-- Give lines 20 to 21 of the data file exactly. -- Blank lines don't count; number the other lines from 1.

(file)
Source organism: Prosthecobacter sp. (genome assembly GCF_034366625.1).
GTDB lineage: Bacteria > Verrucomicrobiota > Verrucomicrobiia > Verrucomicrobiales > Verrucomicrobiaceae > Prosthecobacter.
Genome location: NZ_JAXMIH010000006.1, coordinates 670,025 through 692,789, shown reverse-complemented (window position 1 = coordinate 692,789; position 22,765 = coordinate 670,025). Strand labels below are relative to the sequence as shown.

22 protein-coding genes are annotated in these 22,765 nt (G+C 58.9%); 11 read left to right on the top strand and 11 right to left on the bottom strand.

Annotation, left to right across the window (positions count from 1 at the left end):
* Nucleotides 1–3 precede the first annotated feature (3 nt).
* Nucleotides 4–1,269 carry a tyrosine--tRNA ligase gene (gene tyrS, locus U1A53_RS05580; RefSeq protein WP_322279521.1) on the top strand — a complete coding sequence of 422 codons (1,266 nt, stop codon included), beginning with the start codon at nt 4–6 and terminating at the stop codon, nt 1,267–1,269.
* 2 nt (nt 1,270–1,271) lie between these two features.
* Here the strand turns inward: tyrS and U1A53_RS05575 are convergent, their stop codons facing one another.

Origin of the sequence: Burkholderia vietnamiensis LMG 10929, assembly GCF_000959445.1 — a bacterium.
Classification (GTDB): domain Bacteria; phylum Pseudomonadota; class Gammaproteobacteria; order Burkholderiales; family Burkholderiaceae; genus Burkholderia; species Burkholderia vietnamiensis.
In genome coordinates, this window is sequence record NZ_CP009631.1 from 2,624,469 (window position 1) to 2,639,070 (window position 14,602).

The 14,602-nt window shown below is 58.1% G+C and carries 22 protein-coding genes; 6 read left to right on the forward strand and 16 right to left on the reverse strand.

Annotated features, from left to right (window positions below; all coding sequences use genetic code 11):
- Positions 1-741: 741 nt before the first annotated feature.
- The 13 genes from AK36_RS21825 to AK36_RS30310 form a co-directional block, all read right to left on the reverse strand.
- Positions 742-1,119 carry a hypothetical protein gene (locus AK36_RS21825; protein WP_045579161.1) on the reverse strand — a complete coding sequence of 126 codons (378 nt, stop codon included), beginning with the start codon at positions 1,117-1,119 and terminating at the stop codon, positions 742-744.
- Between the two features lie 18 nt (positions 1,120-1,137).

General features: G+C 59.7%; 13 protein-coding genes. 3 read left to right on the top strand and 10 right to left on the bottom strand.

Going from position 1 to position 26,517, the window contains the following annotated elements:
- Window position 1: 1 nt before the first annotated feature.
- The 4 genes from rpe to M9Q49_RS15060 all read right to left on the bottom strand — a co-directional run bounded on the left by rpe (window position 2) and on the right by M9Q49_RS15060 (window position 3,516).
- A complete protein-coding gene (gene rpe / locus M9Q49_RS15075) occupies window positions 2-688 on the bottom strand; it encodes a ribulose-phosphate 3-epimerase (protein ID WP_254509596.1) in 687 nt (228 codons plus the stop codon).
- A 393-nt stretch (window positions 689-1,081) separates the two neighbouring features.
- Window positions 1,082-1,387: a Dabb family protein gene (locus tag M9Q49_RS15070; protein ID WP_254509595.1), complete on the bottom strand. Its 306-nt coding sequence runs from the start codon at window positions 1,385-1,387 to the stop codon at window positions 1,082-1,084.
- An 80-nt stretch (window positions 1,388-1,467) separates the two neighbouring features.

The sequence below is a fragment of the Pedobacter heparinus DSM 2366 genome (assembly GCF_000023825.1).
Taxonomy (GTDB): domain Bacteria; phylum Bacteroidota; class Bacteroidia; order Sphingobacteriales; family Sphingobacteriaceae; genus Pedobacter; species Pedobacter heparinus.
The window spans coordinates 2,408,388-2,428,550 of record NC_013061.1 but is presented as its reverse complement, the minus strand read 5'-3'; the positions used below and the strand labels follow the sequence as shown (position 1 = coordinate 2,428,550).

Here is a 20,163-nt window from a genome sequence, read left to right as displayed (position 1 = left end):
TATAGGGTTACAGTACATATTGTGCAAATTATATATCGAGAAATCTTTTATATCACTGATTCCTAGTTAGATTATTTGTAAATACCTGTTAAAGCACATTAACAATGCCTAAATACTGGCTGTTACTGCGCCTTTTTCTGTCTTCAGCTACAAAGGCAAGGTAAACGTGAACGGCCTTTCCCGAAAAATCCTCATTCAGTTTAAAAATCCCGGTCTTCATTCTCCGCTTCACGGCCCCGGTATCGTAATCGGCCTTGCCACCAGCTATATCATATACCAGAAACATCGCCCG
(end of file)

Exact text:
Going from position 1 to position 26,517, the window contains the following annotated elements:
- Window position 1: 1 nt before the first annotated feature.